putting food on your family

Congress Argues Over Whether Bible Allows Giving Free Food to Poors

One Nation Under Jesus

Good news for the 15% of Americans who make up the Poors: Our elected representatives have done a close reading of the Constitution the Bible and magnanimously decided that it’s OK to give a few food stamps to poor people so they don’t starve, but not too many. Of course, it was not an open-and-shut case, so it took around nine hours of deliberation to figure this out, including a friendly discussion of Biblical exhortations and their articulation in the 21st-century American context.

Questions under consideration included, but were not limited to, a textual analysis of Matthew 25, epistemological differences on whether we can infer that Biblical mandates– directed at a pre-industrial, pre-modern community of Jews bound by kinship networks and patriarchal instantiations of authority– apply to contemporary institutions devised for the purposes of collective government, and varying interpretations of Matthew 26′s reference to Poors as “always among us” (ew).

Riveting questions!  And, as always, they are totally appropriate to consider within the context of the House Agricultural committee’s debate on farm subsidies.

From the Times-Argus:

WASHINGTON — The House Agriculture Committee approved a $940 billion farm bill, a day after the Senate passed its version, setting the stage for Congress to finally begin work on a new five-year bill.

The vote by the House committee last week was 36-10, with mostly Democrats voting against the bill after nine hours of debate…The House bill cuts projected spending in farm and nutrition programs by nearly $40 billion over the next 10 years. Just over half, $20.5 billion, would come from cuts to the Supplemental Nutrition Assistance Program, commonly known as food stamps. The Senate voted to cut spending by $23 billion, with $4.1 billion of the cuts coming from the food stamp program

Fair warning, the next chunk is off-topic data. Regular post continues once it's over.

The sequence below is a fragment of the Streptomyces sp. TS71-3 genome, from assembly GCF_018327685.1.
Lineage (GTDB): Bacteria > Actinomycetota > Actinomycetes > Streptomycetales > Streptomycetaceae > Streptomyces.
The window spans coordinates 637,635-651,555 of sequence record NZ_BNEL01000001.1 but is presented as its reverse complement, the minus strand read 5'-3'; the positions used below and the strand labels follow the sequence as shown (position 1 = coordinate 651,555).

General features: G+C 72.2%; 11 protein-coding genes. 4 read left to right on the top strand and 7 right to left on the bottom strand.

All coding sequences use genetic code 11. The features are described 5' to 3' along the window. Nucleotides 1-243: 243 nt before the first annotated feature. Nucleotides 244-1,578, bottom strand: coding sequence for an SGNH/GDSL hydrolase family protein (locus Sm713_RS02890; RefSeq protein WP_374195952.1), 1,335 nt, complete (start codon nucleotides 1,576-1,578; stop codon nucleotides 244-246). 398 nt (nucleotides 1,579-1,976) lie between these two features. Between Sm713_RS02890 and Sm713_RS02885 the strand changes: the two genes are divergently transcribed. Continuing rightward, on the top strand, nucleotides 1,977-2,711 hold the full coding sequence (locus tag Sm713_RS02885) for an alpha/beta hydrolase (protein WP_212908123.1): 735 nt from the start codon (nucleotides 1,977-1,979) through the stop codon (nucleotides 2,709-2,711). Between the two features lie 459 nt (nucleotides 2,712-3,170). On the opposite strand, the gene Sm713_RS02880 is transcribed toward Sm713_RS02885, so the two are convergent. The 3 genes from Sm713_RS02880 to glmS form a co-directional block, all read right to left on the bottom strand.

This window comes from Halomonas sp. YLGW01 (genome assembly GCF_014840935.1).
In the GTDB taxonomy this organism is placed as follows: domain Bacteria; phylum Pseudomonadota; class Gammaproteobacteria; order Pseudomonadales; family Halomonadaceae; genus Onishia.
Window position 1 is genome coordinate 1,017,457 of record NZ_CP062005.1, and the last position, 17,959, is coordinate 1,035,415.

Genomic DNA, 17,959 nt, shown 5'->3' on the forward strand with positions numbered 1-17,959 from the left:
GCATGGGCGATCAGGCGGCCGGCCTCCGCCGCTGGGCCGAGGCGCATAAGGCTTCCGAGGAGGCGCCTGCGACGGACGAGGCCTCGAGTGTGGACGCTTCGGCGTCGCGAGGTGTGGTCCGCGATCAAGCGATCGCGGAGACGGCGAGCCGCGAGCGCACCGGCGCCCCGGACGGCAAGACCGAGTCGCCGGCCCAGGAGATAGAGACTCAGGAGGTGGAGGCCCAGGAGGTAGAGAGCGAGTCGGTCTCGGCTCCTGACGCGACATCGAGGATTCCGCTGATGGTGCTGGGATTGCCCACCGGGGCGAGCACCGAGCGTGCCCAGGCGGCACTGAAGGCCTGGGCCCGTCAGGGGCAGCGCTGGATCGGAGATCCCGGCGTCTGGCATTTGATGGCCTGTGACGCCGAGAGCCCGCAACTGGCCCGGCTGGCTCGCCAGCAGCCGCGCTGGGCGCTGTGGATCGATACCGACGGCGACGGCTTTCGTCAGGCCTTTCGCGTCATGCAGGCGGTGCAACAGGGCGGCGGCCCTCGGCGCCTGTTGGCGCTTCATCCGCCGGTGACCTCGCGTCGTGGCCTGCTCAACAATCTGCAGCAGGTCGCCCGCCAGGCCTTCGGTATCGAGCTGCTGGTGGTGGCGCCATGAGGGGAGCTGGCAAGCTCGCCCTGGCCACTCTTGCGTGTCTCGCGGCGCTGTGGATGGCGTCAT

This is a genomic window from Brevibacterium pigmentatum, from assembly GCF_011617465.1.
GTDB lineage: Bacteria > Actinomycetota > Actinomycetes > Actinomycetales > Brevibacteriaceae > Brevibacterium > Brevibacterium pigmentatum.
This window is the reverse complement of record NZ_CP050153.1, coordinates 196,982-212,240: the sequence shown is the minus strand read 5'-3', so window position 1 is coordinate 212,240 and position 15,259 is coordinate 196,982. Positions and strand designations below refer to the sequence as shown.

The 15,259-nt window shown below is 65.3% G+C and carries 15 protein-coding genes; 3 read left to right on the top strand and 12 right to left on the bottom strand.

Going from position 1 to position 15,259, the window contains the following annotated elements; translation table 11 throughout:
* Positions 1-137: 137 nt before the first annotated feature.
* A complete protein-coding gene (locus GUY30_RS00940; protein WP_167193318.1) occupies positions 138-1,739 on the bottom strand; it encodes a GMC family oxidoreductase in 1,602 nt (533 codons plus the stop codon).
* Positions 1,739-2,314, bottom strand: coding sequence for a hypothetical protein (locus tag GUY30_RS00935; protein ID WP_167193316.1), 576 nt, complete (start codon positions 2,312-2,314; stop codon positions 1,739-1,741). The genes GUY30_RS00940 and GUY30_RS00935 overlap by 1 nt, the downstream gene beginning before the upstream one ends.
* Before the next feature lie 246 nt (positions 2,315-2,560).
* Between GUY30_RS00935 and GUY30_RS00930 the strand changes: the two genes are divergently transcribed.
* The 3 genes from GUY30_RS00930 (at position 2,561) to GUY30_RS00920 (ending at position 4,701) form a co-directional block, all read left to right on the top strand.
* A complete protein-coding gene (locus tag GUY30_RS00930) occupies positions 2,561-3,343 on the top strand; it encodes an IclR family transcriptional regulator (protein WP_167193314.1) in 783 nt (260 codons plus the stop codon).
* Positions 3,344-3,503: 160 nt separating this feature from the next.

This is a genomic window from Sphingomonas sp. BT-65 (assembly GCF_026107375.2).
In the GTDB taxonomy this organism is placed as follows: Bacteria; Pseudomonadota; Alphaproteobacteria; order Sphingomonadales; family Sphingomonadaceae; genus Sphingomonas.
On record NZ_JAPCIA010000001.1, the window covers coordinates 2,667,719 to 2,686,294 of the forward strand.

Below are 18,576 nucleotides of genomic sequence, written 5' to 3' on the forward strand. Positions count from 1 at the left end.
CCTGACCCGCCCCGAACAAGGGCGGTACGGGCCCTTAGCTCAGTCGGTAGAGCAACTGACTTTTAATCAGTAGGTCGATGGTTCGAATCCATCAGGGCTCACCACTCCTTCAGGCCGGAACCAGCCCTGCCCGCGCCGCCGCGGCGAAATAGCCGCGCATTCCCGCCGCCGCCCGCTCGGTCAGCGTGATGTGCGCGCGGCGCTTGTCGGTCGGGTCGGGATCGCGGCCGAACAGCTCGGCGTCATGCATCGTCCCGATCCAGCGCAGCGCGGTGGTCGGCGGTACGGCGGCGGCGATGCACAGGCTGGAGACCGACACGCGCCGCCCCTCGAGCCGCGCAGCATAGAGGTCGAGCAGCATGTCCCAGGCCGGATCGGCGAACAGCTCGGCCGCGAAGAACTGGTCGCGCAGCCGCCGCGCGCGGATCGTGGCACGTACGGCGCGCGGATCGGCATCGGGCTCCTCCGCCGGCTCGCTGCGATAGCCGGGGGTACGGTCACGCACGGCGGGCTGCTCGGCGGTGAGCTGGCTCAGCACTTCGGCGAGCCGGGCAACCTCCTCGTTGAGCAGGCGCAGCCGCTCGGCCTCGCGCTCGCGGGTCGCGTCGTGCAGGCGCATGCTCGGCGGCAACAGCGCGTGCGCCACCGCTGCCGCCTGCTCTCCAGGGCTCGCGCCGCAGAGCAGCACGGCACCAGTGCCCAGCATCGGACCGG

[...]

Cutting the food stamp program was hotly debated, with members quoting the Bible to support keeping the food stamp program at the current level or cutting it.

Rep. Juan C. Vargas, D-Calif., who opposes the cuts, began the thread by quoting a biblical passage from the 25th chapter of the Book of Matthew.

“I’m a Christian, and this chapter talks about how you treat the least among us,” said Vargas, adding that he would not support a bill that made such deep cuts to the anti-hunger program.

But K. Michael Conaway, a Texas Republican, countered that argument.

“I take umbrage to that,” he said. “I take Matthew 25 to mean me as an individual, not the U.S. government.”

Rep. Stephen Fincher, R-Tenn., then quoted a verse from the 26th chapter of Matthew, saying the “poor will always be with us” in his defense of cuts to the food stamps program.

Fincher said obligations to take care of the poor should be left to churches, not the government.

“Christians, Jews, Muslims, whatever — we are failing our sisters and brothers,” McGovern shot back.

Quite the little philosophers club, no?

Anyway, American Poors are lucky that their representatives are God-fearing men, otherwise they would have cut EVEN MORE from the food stamp budget. Democrats tried to include an amendment to restore those proposed cuts, but it was defeated. Enjoy hunger, folks:

A report by the Center on Budget and Policy Priorities, a nonpartisan Washington research group, said the cuts in the food stamp program would eliminate 2 million people from the program, most of them children and older people. The report said the cuts would come in addition to a reduction that food stamp recipients would experience starting Nov. 1, when benefits that were increased under the 2008 economic stimulus expire.

Good work, GOP! Eliminating Poors, 2 million people at a time.

[Times-Argus]

About the author

Kris E. Benson writes about politics for Wonkette and is pursuing a doctorate in philosophy. This will come in handy for when they finally open that philosophy factory in the next town over. @Kris_E_Benson

View all articles by Kris E. Benson
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